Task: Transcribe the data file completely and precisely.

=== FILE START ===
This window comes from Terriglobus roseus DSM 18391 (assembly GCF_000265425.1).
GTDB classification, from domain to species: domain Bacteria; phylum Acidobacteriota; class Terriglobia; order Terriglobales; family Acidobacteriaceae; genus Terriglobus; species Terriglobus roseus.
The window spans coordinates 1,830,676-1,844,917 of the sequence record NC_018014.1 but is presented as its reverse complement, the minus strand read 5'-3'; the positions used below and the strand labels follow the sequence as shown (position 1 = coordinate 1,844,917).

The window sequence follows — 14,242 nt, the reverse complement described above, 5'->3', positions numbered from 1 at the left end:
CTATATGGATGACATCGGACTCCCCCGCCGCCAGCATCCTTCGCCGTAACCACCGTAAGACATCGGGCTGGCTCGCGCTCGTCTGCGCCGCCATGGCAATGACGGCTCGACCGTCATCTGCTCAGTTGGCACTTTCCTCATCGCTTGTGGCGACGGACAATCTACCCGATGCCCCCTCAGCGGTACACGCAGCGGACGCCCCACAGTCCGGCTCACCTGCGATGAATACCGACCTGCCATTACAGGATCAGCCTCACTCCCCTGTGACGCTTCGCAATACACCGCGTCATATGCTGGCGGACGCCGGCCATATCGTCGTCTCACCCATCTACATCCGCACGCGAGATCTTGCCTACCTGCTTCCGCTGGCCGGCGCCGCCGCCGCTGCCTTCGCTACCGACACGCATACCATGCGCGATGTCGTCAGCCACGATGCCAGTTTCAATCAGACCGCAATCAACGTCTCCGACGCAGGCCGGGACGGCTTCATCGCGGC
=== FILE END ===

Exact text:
This window comes from Terriglobus roseus DSM 18391 (assembly GCF_000265425.1).
GTDB classification, from domain to species: domain Bacteria; phylum Acidobacteriota; class Terriglobia; order Terriglobales; family Acidobacteriaceae; genus Terriglobus; species Terriglobus roseus.
The window spans coordinates 1,830,676-1,844,917 of the sequence record NC_018014.1 but is presented as its reverse complement, the minus strand read 5'-3'; the positions used below and the strand labels follow the sequence as shown (position 1 = coordinate 1,844,917).

The window sequence follows — 14,242 nt, the reverse complement described above, 5'->3', positions numbered from 1 at the left end:
CTATATGGATGACATCGGACTCCCCCGCCGCCAGCATCCTTCGCCGTAACCACCGTAAGACATCGGGCTGGCTCGCGCTCGTCTGCGCCGCCATGGCAATGACGGCTCGACCGTCATCTGCTCAGTTGGCACTTTCCTCATCGCTTGTGGCGACGGACAATCTACCCGATGCCCCCTCAGCGGTACACGCAGCGGACGCCCCACAGTCCGGCTCACCTGCGATGAATACCGACCTGCCATTACAGGATCAGCCTCACTCCCCTGTGACGCTTCGCAATACACCGCGTCATATGCTGGCGGACGCCGGCCATATCGTCGTCTCACCCATCTACATCCGCACGCGAGATCTTGCCTACCTGCTTCCGCTGGCCGGCGCCGCCGCCGCTGCCTTCGCTACCGACACGCATACCATGCGCGATGTCGTCAGCCACGATGCCAGTTTCAATCAGACCGCAATCAACGTCTCCGACGCAGGCCGGGACGGCTTCATCGCGGC